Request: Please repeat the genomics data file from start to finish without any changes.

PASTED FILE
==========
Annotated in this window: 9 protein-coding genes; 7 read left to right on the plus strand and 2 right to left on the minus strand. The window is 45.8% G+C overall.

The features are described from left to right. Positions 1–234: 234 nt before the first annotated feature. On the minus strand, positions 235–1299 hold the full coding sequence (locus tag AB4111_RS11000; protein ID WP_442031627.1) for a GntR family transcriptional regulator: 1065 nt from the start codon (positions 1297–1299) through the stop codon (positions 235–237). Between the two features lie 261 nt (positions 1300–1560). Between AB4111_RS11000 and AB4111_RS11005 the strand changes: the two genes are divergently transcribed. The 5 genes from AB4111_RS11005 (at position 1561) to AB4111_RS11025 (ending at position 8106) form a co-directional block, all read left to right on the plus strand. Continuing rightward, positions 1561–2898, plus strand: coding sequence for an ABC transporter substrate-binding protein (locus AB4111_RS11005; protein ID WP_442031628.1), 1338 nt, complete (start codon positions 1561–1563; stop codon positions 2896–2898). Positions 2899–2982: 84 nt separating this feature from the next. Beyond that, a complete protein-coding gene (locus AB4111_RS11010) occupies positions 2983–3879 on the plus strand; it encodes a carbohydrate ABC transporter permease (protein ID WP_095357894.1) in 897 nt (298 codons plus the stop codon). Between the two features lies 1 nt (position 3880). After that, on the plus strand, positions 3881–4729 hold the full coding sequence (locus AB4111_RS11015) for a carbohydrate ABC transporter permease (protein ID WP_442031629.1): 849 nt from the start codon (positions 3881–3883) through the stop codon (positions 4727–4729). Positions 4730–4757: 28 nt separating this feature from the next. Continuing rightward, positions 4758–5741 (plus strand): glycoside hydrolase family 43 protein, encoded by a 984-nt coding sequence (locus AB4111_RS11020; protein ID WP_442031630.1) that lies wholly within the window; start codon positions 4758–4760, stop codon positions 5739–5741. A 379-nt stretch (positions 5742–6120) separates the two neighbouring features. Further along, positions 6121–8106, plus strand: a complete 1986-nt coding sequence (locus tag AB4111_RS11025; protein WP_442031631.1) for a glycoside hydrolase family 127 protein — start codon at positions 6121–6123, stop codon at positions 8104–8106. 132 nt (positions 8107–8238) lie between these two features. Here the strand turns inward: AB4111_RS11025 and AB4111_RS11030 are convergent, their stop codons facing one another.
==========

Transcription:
Annotated in this window: 9 protein-coding genes; 7 read left to right on the plus strand and 2 right to left on the minus strand. The window is 45.8% G+C overall.

The features are described from left to right. Positions 1–234: 234 nt before the first annotated feature. On the minus strand, positions 235–1299 hold the full coding sequence (locus tag AB4111_RS11000; protein ID WP_442031627.1) for a GntR family transcriptional regulator: 1065 nt from the start codon (positions 1297–1299) through the stop codon (positions 235–237). Between the two features lie 261 nt (positions 1300–1560). Between AB4111_RS11000 and AB4111_RS11005 the strand changes: the two genes are divergently transcribed. The 5 genes from AB4111_RS11005 (at position 1561) to AB4111_RS11025 (ending at position 8106) form a co-directional block, all read left to right on the plus strand. Continuing rightward, positions 1561–2898, plus strand: coding sequence for an ABC transporter substrate-binding protein (locus AB4111_RS11005; protein ID WP_442031628.1), 1338 nt, complete (start codon positions 1561–1563; stop codon positions 2896–2898). Positions 2899–2982: 84 nt separating this feature from the next. Beyond that, a complete protein-coding gene (locus AB4111_RS11010) occupies positions 2983–3879 on the plus strand; it encodes a carbohydrate ABC transporter permease (protein ID WP_095357894.1) in 897 nt (298 codons plus the stop codon). Between the two features lies 1 nt (position 3880). After that, on the plus strand, positions 3881–4729 hold the full coding sequence (locus AB4111_RS11015) for a carbohydrate ABC transporter permease (protein ID WP_442031629.1): 849 nt from the start codon (positions 3881–3883) through the stop codon (positions 4727–4729). Positions 4730–4757: 28 nt separating this feature from the next. Continuing rightward, positions 4758–5741 (plus strand): glycoside hydrolase family 43 protein, encoded by a 984-nt coding sequence (locus AB4111_RS11020; protein ID WP_442031630.1) that lies wholly within the window; start codon positions 4758–4760, stop codon positions 5739–5741. A 379-nt stretch (positions 5742–6120) separates the two neighbouring features. Further along, positions 6121–8106, plus strand: a complete 1986-nt coding sequence (locus tag AB4111_RS11025; protein WP_442031631.1) for a glycoside hydrolase family 127 protein — start codon at positions 6121–6123, stop codon at positions 8104–8106. 132 nt (positions 8107–8238) lie between these two features. Here the strand turns inward: AB4111_RS11025 and AB4111_RS11030 are convergent, their stop codons facing one another.